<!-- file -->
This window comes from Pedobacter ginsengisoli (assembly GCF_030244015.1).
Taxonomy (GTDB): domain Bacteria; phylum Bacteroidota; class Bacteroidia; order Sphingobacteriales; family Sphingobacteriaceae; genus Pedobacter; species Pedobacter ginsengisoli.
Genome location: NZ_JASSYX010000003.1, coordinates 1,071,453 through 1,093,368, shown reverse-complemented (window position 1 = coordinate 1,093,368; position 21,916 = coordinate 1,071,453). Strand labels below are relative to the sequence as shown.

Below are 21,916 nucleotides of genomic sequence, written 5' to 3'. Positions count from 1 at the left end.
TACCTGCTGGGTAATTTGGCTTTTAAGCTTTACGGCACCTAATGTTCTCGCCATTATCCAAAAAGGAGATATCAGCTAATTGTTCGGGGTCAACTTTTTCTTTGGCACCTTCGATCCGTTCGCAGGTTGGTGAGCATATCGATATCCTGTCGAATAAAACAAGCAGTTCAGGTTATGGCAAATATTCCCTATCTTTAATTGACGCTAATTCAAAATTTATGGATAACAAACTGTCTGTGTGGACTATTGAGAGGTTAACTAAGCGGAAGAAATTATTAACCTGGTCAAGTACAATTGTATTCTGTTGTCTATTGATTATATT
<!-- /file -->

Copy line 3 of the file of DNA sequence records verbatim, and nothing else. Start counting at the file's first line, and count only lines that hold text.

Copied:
Genome location: NZ_JASSYX010000003.1, coordinates 1,071,453 through 1,093,368, shown reverse-complemented (window position 1 = coordinate 1,093,368; position 21,916 = coordinate 1,071,453). Strand labels below are relative to the sequence as shown.